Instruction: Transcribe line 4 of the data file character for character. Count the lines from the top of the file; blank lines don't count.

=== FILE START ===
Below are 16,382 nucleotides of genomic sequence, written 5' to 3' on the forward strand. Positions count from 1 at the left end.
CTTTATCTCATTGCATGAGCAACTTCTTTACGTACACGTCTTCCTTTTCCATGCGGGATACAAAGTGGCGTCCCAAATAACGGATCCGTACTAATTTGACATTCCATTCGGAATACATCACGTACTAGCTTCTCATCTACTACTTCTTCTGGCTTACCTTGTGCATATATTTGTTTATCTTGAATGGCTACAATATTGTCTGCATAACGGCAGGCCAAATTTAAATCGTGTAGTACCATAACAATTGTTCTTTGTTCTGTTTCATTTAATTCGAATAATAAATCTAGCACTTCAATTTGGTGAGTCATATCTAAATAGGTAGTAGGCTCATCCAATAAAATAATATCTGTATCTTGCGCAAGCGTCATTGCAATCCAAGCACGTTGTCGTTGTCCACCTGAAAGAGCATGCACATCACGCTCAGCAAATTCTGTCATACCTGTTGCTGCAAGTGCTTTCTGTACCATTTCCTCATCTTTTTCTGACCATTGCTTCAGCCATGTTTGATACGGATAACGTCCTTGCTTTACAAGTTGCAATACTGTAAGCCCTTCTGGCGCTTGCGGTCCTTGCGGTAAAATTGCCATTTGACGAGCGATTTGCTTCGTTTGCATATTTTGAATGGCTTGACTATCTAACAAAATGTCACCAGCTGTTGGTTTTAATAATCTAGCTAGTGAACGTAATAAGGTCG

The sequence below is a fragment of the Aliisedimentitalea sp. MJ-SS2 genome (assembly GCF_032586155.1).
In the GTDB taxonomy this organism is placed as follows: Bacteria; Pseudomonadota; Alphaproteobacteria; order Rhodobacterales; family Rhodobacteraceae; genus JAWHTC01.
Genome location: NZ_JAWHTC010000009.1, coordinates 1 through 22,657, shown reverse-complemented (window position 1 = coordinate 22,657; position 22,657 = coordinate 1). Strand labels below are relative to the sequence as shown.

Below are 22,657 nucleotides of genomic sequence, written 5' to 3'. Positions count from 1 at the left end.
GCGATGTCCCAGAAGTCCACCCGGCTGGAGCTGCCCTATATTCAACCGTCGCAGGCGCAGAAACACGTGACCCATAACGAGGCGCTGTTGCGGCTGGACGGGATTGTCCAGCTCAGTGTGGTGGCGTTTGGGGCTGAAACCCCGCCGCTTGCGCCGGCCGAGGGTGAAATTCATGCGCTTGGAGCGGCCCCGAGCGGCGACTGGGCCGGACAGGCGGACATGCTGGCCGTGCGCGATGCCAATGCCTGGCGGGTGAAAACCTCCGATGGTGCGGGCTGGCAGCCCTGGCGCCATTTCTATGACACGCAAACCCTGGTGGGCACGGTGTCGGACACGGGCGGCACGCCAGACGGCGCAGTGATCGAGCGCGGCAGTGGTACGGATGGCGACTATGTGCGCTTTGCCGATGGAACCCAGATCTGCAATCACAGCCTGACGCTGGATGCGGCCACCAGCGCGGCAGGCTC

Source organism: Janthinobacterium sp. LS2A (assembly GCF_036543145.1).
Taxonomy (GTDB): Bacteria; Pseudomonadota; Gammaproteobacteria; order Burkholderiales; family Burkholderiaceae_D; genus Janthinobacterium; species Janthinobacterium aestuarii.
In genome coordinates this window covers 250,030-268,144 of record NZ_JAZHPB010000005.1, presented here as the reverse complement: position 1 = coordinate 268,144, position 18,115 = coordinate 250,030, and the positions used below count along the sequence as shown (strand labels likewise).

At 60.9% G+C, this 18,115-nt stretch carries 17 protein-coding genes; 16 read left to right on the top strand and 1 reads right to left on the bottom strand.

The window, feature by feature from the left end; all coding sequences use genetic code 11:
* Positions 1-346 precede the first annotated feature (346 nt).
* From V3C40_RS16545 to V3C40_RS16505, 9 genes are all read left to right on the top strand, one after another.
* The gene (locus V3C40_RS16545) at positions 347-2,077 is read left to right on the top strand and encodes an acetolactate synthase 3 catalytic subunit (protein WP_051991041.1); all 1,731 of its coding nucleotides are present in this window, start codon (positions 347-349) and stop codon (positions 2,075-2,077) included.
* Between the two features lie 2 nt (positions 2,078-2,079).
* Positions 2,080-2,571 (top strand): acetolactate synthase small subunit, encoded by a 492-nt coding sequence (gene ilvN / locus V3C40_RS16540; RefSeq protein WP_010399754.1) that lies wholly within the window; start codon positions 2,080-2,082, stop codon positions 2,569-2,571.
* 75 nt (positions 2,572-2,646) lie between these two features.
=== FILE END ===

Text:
In the GTDB taxonomy this organism is placed as follows: Bacteria; Pseudomonadota; Alphaproteobacteria; order Rhodobacterales; family Rhodobacteraceae; genus JAWHTC01.